The global initial public offering (IPO) market saw a total of 430 deals raising some US$105.6 billion ($141.15 billion) in proceeds, up by 85% and 271% y-o-y respectively.

The heightened activity, which is attributable to attractive market conditions so far in 2021, has led to the best-performing first quarter in terms of deal numbers and proceeds in the last 20 years, according to the EY quarterly report, Global IPO Trends: Q1 2021.

To be sure, the record figures have bucked the trend for the first quarter, which is traditionally a slow period.

It’s not just traditional IPO markets that have been active during the 1Q2021.

Special purpose acquisition company (SPAC) IPOs in the same period have also seen record figures. During the quarter, more deals and more proceeds were raised compared to the whole of 2020.

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The continued surge in momentum, according to EY, may be due to ample liquidity and new opportunities brought about by the Covid-19 pandemic.

At the same time, speculative and opportunistic transactions, as well as the popularization of retail investing platforms among the general public have made investing more accessible.

That said, investor sentiment remains fragile with fears that a market correction may take place soon.

With this, investors will continue to look for investment returns taking advantage of liquidity, while it is still available, reads the statement dated April 15.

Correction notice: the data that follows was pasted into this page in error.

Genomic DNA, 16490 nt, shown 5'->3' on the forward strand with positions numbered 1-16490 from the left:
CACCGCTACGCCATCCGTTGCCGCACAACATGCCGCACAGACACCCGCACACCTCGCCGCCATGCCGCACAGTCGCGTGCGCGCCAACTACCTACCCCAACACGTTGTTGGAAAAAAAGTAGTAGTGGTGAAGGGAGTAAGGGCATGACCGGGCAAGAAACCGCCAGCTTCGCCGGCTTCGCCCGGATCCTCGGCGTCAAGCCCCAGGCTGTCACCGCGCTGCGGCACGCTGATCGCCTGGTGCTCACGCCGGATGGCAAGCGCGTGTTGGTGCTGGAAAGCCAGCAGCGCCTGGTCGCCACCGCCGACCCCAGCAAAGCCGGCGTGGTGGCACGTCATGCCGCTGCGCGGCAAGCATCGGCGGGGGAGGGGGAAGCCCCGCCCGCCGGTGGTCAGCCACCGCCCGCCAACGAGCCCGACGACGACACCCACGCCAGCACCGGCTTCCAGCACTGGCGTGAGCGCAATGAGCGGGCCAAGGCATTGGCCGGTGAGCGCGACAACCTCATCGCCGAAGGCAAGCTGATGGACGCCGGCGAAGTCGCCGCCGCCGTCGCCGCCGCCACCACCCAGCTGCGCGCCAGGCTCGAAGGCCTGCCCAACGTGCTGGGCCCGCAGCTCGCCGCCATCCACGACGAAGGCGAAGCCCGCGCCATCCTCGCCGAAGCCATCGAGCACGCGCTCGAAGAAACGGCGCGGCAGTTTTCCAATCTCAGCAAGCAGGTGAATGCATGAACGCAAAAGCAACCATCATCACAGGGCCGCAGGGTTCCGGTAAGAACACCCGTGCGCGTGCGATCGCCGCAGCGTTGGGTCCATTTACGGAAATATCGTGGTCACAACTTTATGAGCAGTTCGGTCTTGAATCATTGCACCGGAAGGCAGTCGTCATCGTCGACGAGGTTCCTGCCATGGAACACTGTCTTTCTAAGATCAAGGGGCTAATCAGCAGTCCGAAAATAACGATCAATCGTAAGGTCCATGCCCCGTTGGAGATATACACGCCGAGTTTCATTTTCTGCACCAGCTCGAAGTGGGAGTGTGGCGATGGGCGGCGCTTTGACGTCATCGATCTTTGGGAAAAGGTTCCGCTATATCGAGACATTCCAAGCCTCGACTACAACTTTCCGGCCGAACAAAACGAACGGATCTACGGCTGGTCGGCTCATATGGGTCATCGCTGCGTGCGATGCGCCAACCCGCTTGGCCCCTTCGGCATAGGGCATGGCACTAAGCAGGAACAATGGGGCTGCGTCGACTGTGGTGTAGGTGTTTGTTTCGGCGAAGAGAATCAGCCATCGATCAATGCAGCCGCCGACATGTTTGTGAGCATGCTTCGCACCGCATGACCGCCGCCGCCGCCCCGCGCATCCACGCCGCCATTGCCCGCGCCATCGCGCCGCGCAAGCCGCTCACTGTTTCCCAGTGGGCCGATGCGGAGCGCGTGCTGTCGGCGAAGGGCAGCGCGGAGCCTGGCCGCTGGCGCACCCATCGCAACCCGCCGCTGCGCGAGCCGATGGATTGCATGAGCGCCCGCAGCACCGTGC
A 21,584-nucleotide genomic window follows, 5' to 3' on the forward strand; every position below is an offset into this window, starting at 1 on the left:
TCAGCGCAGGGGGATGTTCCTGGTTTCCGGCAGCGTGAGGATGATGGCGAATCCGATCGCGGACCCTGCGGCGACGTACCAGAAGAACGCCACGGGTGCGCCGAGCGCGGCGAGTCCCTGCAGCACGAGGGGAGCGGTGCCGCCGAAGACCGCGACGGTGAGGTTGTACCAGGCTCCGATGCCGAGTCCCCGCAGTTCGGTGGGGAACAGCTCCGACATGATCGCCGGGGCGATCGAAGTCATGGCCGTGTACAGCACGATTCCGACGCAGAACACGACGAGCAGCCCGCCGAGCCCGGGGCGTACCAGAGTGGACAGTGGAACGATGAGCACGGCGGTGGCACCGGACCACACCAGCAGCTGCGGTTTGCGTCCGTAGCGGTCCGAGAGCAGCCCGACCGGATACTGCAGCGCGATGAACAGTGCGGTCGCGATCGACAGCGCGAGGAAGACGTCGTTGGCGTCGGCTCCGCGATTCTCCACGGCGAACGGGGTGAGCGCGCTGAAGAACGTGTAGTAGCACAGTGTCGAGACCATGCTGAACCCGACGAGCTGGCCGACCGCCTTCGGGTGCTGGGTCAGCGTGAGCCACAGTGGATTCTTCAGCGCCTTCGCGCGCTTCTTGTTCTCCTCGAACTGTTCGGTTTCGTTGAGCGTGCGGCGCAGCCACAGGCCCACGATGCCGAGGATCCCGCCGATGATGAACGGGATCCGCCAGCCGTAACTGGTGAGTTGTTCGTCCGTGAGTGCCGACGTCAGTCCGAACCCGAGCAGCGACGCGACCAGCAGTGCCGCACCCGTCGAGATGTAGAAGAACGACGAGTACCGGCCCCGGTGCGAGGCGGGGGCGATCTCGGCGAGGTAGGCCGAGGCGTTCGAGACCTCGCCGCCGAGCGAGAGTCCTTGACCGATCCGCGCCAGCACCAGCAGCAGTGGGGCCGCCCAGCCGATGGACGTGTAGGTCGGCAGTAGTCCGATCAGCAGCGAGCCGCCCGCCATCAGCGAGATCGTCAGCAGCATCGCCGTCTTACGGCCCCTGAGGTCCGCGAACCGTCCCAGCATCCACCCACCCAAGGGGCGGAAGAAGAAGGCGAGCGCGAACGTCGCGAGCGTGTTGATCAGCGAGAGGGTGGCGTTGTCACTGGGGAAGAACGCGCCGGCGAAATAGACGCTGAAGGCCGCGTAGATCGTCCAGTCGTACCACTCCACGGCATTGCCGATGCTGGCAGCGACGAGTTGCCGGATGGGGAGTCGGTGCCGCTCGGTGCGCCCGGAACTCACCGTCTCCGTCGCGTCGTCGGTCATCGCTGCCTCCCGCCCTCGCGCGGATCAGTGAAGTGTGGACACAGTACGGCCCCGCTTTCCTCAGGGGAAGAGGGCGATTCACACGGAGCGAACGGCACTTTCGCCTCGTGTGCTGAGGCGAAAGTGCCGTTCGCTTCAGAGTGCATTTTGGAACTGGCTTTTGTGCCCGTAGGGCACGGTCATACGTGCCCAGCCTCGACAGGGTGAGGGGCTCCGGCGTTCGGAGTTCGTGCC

IPOs in the Americas

In 1Q2021, the Americas saw a total of 121 IPO deals raising US$45.2 billion in proceeds, increasing 218% y-o-y and an unprecedented 446% y-o-y respectively. Overall, exchanges in the Americas saw the highest combined deal numbers and proceeds in over 20 years.

According to the report, the 1Q2021 saw deals being carried over from 2020 with issuers taking advantage of high valuations led by technology companies, which saw 99 IPOs raising US$41.4 billion in the US.

SPAC IPO activity continued in the 1Q2021, with three times as many SPAC IPOs on US exchanges than traditional IPOs, even as the number of deals in the latter skyrocketed.

The US saw a total of 300 SPAC IPOs raise US$93.4 billion in proceeds in 1Q2021.

Brazil’s IPO activity also continue to surge during the quarter, making it the country’s most active quarter since 2007. The country represented 12% of the region’s total IPO count with 15 IPOs raising US$3.5 billion.

“Americas IPO activity maintained its resiliency into 2021, driven by high valuations and strong aftermarket performances. Despite the volume of SPACs and the attention they are receiving, traditional IPOs have staying power with Q1 2021 deal numbers and proceeds being the highest in more than 20 years,” says Rachel Gerring, EY Americas IPO leader.

“Continued innovation in the traditional IPO product is allowing a healthy competition with non-traditional approaches to public markets. Ongoing evolution provides issuers more optionality and the ability to form a curated path to public markets,” she adds.

IPOs in the Asia-Pacific region

The Asia-Pacific region, which accounted for nearly half – or 47% -- of the global IPO activities, saw the highest IPO proceeds in 20 years, with 200 IPOs raising US$34.3 billion in proceeds.

The positive economic growth in Greater China was reflected in its buoyant IPO momentum, with 51% y-o-y higher IPO deals at 133, and a 121% y-o-y surge in proceeds of US$28.9 billion.

Japan’s IPO activity remained steady at 20 IPOs raising US$1.0 billion in proceeds.